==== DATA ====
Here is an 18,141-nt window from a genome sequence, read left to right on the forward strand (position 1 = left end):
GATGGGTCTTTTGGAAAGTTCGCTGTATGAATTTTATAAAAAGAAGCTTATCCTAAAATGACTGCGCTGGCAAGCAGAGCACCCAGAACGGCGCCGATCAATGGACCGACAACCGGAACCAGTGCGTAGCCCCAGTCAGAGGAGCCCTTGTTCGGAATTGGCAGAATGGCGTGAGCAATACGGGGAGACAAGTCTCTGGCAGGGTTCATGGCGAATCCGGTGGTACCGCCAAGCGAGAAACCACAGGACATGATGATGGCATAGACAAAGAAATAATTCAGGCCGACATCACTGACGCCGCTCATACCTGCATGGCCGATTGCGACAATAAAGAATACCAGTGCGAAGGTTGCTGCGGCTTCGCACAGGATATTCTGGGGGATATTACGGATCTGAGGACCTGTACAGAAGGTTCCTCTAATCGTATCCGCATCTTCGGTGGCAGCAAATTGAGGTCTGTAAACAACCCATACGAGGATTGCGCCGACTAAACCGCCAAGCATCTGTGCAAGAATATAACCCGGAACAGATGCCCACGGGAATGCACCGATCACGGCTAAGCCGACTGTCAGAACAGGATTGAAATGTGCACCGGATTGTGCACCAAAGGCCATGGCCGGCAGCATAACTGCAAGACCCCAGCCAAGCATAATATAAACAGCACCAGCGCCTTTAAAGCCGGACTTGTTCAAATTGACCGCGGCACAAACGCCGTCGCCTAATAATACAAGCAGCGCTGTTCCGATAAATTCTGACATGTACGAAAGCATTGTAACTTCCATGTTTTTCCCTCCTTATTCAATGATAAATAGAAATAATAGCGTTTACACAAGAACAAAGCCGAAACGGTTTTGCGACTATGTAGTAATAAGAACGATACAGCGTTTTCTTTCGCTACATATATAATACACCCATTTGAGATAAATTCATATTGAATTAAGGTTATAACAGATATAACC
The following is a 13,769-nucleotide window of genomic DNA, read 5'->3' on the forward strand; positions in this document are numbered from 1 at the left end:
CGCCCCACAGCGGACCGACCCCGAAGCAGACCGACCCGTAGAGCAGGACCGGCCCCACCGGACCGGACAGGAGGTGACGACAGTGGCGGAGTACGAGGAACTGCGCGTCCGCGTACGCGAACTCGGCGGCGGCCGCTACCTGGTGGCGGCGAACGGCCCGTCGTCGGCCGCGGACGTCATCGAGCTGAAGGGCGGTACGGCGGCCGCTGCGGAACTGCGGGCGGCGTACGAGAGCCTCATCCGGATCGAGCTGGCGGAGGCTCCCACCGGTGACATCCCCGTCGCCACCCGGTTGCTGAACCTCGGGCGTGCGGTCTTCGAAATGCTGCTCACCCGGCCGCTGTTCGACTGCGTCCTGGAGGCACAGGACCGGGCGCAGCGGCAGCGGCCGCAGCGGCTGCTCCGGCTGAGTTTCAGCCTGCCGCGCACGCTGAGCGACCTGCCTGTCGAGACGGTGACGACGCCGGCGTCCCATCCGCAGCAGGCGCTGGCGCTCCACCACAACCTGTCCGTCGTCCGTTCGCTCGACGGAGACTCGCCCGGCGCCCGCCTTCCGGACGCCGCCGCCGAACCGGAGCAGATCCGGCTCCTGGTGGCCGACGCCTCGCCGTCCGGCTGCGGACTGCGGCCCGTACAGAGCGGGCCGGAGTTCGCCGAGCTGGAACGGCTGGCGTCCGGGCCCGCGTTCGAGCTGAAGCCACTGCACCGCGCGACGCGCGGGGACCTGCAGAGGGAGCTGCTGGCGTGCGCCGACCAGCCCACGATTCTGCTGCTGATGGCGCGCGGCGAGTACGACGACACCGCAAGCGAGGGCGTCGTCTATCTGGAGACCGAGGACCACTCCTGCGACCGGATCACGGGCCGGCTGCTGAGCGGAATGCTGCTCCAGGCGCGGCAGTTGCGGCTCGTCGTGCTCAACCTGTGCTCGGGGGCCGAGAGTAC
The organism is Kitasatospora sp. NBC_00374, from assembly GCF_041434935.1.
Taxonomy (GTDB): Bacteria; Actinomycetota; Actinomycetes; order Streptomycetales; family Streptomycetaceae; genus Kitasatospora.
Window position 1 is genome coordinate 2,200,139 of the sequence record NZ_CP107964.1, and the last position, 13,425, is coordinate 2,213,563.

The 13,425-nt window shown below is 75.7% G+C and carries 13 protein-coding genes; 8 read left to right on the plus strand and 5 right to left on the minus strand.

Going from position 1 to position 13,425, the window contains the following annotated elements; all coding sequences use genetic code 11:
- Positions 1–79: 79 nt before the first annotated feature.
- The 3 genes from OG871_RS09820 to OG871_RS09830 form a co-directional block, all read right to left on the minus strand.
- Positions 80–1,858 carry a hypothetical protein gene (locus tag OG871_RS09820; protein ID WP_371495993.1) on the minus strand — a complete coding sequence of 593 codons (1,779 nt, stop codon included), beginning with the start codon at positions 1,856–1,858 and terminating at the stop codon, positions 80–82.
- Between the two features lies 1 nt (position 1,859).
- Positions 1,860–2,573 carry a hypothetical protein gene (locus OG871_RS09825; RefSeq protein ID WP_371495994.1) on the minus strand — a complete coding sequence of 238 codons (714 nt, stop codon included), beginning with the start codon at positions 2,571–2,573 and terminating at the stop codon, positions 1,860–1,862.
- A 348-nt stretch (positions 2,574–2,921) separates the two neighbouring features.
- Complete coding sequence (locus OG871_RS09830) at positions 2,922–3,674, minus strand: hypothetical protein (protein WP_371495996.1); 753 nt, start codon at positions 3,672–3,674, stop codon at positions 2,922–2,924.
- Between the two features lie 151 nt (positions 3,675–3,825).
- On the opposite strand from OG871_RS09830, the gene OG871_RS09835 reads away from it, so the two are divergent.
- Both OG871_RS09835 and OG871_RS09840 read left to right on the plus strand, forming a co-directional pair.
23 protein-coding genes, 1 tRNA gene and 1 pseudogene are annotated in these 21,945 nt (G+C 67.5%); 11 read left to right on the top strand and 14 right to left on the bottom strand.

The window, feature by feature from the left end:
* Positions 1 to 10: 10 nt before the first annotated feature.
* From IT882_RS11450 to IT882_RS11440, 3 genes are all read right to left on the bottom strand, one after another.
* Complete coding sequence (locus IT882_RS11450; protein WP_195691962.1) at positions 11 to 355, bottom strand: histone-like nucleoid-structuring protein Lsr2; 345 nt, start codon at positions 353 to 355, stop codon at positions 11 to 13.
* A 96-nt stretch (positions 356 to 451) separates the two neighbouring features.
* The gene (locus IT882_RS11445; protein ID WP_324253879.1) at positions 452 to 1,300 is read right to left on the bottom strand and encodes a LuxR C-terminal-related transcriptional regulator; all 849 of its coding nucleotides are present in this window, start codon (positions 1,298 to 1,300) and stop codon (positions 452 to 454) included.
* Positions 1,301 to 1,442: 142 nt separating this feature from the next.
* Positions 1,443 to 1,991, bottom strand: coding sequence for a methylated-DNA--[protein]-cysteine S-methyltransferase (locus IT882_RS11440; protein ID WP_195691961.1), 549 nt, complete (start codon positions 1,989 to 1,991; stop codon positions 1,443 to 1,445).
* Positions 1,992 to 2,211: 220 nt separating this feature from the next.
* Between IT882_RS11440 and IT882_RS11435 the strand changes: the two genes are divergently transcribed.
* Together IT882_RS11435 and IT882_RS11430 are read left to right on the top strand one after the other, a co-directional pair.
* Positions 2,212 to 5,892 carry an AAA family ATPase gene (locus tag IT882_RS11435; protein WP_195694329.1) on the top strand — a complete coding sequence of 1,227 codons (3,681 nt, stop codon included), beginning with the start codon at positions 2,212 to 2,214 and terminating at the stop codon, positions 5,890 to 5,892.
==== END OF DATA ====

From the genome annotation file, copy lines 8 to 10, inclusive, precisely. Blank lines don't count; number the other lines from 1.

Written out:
The 13,425-nt window shown below is 75.7% G+C and carries 13 protein-coding genes; 8 read left to right on the plus strand and 5 right to left on the minus strand.

Going from position 1 to position 13,425, the window contains the following annotated elements; all coding sequences use genetic code 11:
- Positions 1–79: 79 nt before the first annotated feature.